Basically, use online tools and services to modernize your logo and align it with your business’ new direction. Then apply your new look and feel to all of your creative assets.

Including your newly rebranded logo in your creative assets is only the first half of crafting your new offerings, though. The other half is to nail your new messaging that goes along with it, which is our next step. 

#4. Update your core messaging

After you’ve designed a new set of creative assets, it’s time to complement it with new messaging, which you can do by first revisiting your core messaging.

An effective way to do this is to keep your new mission statement in mind and focus on rephrasing your most important content, so it’s aligned with your new mission and purpose.

A great place to start is your tagline.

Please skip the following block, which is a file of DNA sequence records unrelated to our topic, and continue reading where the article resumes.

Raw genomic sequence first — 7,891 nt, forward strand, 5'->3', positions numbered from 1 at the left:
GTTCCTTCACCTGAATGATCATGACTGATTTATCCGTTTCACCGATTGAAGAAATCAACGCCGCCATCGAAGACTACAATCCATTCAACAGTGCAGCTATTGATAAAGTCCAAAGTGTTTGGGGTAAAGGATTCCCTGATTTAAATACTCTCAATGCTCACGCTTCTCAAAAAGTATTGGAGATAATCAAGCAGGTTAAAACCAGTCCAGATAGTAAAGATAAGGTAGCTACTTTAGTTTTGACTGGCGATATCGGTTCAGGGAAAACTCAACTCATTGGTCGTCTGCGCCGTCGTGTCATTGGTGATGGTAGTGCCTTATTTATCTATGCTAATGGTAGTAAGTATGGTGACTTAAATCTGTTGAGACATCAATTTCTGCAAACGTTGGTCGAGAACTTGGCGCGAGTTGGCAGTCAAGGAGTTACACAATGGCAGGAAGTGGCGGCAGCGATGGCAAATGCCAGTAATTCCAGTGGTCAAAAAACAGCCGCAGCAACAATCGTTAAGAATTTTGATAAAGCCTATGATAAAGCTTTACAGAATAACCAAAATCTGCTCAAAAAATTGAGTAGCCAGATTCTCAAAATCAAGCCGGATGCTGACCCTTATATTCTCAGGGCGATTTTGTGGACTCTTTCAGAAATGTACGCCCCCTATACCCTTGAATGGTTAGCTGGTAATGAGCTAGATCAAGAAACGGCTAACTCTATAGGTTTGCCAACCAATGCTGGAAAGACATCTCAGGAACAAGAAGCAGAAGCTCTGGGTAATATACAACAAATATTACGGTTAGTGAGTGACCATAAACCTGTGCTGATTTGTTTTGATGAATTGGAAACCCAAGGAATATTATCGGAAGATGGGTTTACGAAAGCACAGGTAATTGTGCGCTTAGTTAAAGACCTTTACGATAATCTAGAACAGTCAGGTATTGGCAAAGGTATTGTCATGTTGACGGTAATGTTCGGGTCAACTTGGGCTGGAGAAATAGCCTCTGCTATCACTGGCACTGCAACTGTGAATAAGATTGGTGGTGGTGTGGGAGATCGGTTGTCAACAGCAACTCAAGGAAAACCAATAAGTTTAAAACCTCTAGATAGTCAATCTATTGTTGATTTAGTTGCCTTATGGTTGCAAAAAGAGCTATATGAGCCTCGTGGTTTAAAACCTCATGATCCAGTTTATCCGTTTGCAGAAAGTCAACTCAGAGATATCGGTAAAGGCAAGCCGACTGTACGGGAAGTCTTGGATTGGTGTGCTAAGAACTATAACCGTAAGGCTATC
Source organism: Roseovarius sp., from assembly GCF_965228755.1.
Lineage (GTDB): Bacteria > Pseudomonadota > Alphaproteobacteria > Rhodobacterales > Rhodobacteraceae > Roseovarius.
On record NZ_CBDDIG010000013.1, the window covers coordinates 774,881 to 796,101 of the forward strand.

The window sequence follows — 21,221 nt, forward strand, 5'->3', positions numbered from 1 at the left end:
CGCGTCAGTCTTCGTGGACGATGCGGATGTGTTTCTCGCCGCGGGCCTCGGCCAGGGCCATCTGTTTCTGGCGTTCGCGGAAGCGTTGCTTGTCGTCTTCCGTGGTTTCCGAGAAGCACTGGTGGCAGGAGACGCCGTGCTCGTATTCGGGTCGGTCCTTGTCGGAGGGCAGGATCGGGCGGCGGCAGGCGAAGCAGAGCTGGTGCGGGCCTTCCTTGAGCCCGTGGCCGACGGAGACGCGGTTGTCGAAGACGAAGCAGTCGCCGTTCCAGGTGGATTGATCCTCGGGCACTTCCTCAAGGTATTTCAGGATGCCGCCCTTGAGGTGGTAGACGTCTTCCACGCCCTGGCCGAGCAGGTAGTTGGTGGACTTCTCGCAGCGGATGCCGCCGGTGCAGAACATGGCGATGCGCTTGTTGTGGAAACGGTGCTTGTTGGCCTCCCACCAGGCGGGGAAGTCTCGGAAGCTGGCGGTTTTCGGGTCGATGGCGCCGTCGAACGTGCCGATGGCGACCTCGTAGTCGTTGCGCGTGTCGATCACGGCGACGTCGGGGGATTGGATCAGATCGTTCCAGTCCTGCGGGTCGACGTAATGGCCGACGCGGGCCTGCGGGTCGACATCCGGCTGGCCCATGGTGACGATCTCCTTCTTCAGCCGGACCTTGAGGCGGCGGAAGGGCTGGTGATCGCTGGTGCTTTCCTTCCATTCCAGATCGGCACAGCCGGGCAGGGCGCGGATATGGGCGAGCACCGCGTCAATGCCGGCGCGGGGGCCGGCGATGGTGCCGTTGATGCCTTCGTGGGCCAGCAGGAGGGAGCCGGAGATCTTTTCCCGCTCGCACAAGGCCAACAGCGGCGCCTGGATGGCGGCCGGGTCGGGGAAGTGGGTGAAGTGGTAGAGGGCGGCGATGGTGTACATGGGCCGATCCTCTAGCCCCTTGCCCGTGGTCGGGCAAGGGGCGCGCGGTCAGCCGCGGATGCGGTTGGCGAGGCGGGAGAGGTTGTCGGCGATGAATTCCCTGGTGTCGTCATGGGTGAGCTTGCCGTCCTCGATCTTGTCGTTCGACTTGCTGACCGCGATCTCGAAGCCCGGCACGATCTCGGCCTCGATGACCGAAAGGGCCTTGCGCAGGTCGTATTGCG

For instance, Airbnb changed its tagline from “Feel ordinary with us” to “Belong anywhere,” which changed its messaging focus from a forced sense of belonging in someone else’s home to highlighting the community around the home.  

Take Uber as another example. 

When Uber updated its tagline from “Everyone’s private driver” to “Get there. Your day belongs to you,” the updated slogan allowed the company’s message to focus on serving its audience, making customers feel significant and unique.

And as Uber expanded its business to include offers within the food, freight, biking, flying, business, and employment verticals, that sense of audience-first focus has served them, and their customers, well. 

They apply this approach to their drivers, too. 

Today, the site’s core messaging focuses on its drivers and features its most recent message refresh, “Get in the driver’s seat and get paid,” on Uber’s homepage.

When updating your core messaging, a couple classic questions to revisit and ask yourself when defining your brand identity are: 

  • What problem are you solving for people?

  • How do you want your customers to feel when they think of your brand?

From there, you can weave the same focal point of solving your audience’s problem into all of your messaging.